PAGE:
Where are they now? Eddie Ard
Wednesday, May 1, 2013
Where are they now? Eddie Ard

Anyone who walked through Allen Arena around 11 p.m. could usually hear the bounce of a basketball echoing through the quiet. Shooting all alone would be Eddie Ard, one of the top players for the Lipscomb Bisons in the NCAA era. A 2008 graduate of Lipscomb, Ard has exchanged the fast-paced game of basketball for the financial world. On the way to an appointment in Green Hills he spent a few minutes with lipscombsports.com.

What sport did you play at Lipscomb? What years? Who were your coaches?

"I played basketball at Lipscomb from 2003-2008. Scott Sanderson was the head coach. My assistant coaches were Shaun Senters, Jay Walton and Hubie Smith."

How did you decide to leave La Place, La., and play basketball at Lipscomb?

"It was God's hand. I was thinking about going in a different direction. I was looking at Lipscomb and another option. The flights to both schools left the same day, about 30 minutes apart, from New Orleans International Airport. It was crazy.

"I prayed about it. My family prayed about it. That morning I decided to come to Nashville. I made the decision on the way to the airport.

"Jay Walton had recruited me. I had a great connection with him and his wife, Stephanie."

What is your fondest athletic memory at Lipscomb?

"I guess it would be 2006 and the group of guys I played with. That was the year we went to the NIT. That whole year was kind of magical. We weren't expected to do anything and we won the Atlantic Sun Conference.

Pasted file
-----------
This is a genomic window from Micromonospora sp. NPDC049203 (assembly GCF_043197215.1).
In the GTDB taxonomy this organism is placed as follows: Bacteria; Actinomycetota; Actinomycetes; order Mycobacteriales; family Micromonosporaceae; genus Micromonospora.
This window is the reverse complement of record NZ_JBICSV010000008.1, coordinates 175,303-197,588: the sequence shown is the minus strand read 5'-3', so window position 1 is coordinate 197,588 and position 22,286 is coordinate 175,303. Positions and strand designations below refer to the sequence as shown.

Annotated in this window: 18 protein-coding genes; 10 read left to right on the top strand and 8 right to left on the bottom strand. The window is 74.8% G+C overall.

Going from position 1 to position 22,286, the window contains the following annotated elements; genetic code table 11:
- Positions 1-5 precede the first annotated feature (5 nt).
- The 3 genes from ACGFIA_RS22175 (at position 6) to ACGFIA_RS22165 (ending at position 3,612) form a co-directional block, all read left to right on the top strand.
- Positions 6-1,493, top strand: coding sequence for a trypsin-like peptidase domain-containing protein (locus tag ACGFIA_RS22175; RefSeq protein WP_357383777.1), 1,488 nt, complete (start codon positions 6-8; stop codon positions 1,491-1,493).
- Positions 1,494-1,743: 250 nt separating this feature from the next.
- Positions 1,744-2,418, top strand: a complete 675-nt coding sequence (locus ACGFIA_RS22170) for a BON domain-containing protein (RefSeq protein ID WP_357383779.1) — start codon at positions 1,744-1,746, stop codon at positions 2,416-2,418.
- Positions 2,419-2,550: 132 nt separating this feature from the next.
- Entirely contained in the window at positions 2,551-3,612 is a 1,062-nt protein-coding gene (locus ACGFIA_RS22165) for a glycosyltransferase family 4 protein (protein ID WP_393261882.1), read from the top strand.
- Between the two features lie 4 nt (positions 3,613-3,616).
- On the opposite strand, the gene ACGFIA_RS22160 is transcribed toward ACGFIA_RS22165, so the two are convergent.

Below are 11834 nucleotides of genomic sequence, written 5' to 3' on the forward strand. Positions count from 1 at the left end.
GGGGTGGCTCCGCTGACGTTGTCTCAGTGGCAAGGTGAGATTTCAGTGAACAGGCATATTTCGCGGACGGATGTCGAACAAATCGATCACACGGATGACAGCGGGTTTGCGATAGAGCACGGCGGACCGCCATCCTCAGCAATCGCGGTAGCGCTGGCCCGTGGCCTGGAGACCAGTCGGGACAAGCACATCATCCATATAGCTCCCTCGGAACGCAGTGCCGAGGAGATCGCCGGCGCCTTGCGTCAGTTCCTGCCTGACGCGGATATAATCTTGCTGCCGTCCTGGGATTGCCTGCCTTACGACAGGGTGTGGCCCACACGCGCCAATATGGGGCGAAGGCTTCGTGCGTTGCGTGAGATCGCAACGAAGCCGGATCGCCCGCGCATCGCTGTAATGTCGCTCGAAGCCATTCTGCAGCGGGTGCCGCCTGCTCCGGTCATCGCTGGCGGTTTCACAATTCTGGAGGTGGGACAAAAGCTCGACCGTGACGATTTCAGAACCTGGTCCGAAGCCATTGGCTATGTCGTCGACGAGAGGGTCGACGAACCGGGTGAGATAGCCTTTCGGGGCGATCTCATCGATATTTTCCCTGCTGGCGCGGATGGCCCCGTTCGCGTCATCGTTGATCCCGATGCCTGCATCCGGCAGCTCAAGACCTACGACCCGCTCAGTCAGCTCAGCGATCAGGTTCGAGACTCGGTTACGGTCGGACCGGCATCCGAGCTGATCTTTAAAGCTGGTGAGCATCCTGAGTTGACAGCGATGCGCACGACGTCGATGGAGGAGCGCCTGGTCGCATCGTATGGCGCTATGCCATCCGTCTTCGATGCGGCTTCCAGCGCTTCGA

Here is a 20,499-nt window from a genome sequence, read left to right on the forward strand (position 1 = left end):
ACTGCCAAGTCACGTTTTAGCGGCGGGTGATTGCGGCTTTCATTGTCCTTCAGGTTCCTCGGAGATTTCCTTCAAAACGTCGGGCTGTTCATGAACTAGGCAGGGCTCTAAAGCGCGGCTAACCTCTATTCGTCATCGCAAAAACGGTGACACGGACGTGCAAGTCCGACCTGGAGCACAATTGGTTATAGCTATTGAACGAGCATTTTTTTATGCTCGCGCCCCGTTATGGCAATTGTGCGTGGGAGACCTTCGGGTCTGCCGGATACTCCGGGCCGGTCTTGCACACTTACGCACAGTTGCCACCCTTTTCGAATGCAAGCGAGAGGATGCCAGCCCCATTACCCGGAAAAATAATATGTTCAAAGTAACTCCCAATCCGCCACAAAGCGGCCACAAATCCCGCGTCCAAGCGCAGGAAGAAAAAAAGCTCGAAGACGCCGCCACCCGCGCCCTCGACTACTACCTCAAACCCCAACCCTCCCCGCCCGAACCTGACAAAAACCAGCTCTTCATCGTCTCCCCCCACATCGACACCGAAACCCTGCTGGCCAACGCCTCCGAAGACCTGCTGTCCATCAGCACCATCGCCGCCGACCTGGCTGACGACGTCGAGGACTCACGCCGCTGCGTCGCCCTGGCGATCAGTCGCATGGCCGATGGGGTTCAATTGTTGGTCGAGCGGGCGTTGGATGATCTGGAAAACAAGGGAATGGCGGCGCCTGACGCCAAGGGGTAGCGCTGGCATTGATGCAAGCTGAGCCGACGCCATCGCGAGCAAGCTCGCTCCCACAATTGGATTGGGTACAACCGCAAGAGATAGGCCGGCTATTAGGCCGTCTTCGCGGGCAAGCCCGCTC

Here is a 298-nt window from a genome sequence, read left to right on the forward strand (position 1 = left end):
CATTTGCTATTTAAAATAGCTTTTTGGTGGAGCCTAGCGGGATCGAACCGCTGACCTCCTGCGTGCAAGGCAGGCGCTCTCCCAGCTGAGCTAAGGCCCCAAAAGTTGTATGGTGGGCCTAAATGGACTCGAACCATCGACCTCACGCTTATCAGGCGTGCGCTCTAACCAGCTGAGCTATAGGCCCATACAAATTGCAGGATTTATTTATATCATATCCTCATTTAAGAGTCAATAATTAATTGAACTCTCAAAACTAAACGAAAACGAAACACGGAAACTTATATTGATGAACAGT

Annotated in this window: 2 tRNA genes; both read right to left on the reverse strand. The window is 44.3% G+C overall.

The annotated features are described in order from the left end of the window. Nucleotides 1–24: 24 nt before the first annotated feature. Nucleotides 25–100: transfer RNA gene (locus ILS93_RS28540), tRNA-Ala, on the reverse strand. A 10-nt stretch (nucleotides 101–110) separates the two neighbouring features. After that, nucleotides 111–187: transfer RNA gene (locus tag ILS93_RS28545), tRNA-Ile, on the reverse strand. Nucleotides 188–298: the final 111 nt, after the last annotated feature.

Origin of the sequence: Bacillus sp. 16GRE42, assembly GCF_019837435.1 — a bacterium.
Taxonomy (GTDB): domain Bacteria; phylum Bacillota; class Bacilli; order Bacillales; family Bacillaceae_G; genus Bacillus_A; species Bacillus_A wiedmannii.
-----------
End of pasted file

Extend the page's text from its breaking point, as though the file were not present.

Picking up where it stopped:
"We were one play away from beating Belmont and going to the NCAA Tournament. I can't get that call out of my mind. It was very devastating. But it was frustrating more than anything. That pretty much changed the whole program in my opinion."

Who had the biggest influence on you during your athletic career at Lipscomb? How?

"I can't give credit to one person. It was a collaboration. I was really close to both Shaun Senters and Jay Walton. I had a good relationship with Scott Sanderson as well.

"I had days when I first got here when I wanted to go back to New Orleans. It was tough adjusting, but being able to relate to Shaun and Jay on a personal level and on the basketball level helped out tremendously.

"Later on Hubie Smith made me aware of a lot of things like self-check. Hubie is more of a fine-tuner. He focused on the minute things instead of the overall picture. Some of the things that made me better were very small. He helped my game move up to a different level."

What is your fondest non-athletic memory from your time at Lipscomb?

"I can't say that I have one in particular. Basketball was pretty much my life.

"I have memories of small things like hanging out in the dorm and cracking jokes on each other, and doing things like playing Ping-Pong.

"Summer camps were crazy fun. We had a chance to hang out and get to know guys outside of the classroom and the basketball floor."

What is the most valuable thing you gained or learned from your time at Lipscomb?